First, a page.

Expert Warns Trump’s Voter Information Grab Is Illegal for a Very Surprising Reason
States continue to refuse cooperation
A ginned up commission to investigate Trump’s ‘voter fraud’ accusations may be soliciting states for voter information illegally. According to The Hill, a 1980 law called The Paperwork Reduction Act requires such queries to first allow for public comment before moving forward on such data requests. A 1995 addendum to the law extended the protection to information delivered to the public. The law also states that the request has to be justified, the use of the information has to be validated and assurances must be made to protect the data. Apparently Donald Trump assumes that can all be done in 140 characters, as evidenced by his twantrums.
Serious voter fraud in Virginia, New Hampshire and California – so why isn't the media reporting on this? Serious bias – big problem!
— Donald J. Trump (@realDonaldTrump) November 28, 2016
I will be asking for a major investigation into VOTER FRAUD, including those registered to vote in two states, those who are illegal and….
— Donald J. Trump (@realDonaldTrump) January 25, 2017
Apparently the information requests were also not channeled through the right pipeline- another requirement outlined in the law. Requests such as those made by Trump’s ‘Presidential Advisory Commission on Election Integrity‘ must first go to the Office of Information and Regulatory Affairs (OIRA). It’s this sidestepping that may, in fact, constitute a violation.
So far, 44 states have individually rejected some parts or all of the commission’s request for voter rolls and demographic information. That information apparently includes voting patterns, household income, party affiliation and the partial Social Security numbers. Trump, however, in perfectly orchestrated tyrannical fashion, spins the blame and lays it squarely on the states who have shown the slightest sign of resistance.
Numerous states are refusing to give information to the very distinguished VOTER FRAUD PANEL. What are they trying to hide?
— Donald J. Trump (@realDonaldTrump) July 1, 2017
Kansas Secretary of State Kris Kobach, who leads the commission, says the information being requested is information that is accessible by the public and that there is no breach of privacy. Some states, however, have declared some of the requested information to be protected as private information. State leaders have also expressed concern about the online portal used to transmit the information. Koback challenges the report that 44 states have refused to comply with the information request.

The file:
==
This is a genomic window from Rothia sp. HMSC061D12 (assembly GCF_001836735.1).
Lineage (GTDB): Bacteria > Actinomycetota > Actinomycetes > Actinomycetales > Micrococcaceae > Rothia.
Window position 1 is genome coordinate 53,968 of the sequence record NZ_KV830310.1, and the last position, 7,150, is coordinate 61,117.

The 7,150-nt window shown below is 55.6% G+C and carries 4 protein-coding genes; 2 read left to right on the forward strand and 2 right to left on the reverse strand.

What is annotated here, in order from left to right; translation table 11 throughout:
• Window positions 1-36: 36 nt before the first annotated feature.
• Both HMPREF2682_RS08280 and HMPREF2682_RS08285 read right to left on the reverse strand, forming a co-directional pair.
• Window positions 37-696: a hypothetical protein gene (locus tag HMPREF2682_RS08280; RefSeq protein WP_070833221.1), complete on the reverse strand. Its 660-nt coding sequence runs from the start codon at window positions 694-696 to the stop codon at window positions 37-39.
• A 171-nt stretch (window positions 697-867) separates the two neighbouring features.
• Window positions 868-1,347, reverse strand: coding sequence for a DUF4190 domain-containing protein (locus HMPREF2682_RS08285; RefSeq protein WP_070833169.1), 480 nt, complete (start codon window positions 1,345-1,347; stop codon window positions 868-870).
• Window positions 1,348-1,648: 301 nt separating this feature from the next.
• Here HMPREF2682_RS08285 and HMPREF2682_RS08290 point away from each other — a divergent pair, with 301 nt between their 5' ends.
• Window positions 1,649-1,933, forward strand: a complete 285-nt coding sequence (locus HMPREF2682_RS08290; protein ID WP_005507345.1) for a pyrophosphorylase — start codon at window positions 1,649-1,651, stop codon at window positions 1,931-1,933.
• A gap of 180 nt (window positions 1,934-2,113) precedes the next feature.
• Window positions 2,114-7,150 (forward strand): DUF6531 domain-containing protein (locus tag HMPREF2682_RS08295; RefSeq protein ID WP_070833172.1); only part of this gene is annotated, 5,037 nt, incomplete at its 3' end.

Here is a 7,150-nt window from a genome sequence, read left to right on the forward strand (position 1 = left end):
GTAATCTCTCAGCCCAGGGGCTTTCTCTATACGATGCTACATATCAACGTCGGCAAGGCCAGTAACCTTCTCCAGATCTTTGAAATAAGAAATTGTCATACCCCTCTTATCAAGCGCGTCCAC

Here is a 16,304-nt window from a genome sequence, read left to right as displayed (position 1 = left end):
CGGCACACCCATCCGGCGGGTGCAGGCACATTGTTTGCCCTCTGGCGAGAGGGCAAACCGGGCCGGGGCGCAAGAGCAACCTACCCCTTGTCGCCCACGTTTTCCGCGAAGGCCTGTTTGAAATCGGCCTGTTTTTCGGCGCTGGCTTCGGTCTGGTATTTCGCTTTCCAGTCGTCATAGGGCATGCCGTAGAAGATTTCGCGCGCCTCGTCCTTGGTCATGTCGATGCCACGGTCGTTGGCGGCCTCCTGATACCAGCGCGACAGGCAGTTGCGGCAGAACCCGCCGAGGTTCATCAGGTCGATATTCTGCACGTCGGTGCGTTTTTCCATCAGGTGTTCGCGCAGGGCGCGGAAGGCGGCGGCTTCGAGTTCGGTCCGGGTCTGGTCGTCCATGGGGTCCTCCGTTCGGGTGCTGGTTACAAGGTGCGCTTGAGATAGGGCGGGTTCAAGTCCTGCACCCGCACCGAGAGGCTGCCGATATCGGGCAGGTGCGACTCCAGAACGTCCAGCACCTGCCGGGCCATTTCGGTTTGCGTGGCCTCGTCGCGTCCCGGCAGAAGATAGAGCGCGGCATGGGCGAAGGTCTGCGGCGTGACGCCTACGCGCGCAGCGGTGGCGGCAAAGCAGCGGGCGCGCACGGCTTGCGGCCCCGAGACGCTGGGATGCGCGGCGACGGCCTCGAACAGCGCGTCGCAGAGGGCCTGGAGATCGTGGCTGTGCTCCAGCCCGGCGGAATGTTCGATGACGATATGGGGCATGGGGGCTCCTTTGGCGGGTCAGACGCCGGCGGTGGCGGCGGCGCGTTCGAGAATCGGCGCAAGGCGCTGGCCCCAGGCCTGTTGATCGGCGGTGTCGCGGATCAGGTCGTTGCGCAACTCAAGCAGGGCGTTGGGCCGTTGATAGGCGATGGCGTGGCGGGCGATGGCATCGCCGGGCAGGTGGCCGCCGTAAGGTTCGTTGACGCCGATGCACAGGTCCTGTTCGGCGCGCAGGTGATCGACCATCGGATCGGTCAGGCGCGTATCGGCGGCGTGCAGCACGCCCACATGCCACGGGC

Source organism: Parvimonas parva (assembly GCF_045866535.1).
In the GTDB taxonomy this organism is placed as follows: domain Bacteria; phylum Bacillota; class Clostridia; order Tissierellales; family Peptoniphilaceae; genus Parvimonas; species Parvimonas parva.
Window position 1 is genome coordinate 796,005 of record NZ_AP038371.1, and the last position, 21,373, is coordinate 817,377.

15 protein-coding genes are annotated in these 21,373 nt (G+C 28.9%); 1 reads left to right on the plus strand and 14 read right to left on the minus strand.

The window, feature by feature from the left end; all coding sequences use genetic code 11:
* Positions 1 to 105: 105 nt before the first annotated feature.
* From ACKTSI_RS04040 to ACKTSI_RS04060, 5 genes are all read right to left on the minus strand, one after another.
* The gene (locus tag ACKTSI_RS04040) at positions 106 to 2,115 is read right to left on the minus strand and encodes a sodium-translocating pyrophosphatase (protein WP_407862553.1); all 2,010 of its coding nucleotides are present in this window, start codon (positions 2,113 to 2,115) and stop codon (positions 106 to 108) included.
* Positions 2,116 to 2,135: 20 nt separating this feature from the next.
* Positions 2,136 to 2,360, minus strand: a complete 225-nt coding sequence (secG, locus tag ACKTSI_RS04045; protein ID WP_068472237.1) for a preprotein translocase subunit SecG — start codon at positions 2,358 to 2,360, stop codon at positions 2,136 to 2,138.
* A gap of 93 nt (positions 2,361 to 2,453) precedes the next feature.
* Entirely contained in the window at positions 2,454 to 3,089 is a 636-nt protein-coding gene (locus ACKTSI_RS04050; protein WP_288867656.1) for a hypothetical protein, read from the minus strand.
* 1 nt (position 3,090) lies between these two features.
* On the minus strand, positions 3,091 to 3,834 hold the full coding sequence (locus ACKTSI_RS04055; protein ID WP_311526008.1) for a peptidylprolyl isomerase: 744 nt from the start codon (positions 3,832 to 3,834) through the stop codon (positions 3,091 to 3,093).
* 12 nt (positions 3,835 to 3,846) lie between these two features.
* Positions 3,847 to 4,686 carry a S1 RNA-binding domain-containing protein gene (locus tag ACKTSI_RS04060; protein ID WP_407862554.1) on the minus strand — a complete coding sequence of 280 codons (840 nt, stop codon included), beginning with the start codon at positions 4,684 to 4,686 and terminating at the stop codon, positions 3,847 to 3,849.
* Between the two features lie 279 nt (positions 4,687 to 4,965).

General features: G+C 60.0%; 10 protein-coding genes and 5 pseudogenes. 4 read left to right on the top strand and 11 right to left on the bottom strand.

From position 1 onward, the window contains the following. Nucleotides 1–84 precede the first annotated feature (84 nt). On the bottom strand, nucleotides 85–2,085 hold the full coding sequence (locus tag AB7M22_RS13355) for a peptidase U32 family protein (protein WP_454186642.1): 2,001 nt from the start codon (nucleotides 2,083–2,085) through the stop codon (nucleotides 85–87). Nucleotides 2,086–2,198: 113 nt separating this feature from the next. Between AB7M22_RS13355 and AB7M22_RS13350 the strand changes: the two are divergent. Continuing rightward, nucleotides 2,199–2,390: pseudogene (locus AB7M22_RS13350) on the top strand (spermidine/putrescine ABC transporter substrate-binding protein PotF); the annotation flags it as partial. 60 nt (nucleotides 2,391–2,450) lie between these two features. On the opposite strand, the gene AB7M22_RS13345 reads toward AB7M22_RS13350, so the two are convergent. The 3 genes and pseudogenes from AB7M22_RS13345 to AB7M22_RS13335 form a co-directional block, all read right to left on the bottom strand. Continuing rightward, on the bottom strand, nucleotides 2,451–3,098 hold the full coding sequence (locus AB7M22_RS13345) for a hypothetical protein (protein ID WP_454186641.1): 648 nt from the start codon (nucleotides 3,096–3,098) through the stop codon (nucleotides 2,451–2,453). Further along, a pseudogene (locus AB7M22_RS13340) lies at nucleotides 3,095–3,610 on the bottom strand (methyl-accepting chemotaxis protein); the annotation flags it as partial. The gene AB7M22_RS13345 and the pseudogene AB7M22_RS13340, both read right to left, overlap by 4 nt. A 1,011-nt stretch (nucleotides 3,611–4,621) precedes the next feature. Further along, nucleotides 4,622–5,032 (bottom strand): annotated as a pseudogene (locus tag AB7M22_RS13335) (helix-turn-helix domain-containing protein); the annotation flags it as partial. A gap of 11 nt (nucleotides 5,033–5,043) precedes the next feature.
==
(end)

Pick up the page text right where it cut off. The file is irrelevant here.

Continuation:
“At present, only 14 states and the District of Columbia have refused the Commission’s request for publicly available voter information.”
What he didn’t address was whether the commission had complied with the Paperwork Reduction Act. Experts don’t think the law was followed. Professor Stuart Shapiro , director of the Program in Public Policy at the Edward J. Bloustein School of Planning and Public Policy at Rutgers University. lays out his argument for the violation in an online piece for www.theregreview.org.
“The Commission’s request letter did not include any indication that it had been submitted for review through the PRA( Paperwork Reduction Act) process. The PRA requires not only that OIRA review requests for information, but also that agencies include on any such request an approval number and an estimate of the time it will take for a respondent to provide the information requested.”
When the commission was launched in May, Vice President Mike Pence took to the podium to tout the necessity and justification of the board.
We can’t take for granted the integrity of the vote. This bipartisan commission will review ways to strengthen the integrity of elections in order to protect and preserve the principle of one person, one vote because the integrity of the vote is the foundation of our democracy.
Thankfully, resistance has come from both Republican and Democratic led states. Mississippi Secretary of State Delbert Hoseman, a Republican, was most eloquent in his refusal to hand over the sensitive information.
“They can go jump in the Gulf of Mexico. Mississippi residents should celebrate Independence Day and our state’s right to protect the privacy of our citizens by conducting our own electoral process.“
So far Neither The White House nor the Commission has responded to requests about the issue of noncompliance. The attempt to collect lists on voter rolls and the information requested seems eerily familiar to many who have studied the origins of dictatorships and totalitarian rule throughout modern history. Blacklists, book burning and racial and religious eradication come to mind. Let’s hope we’re being paranoid.
Photo by Ethan Miller/Getty Images
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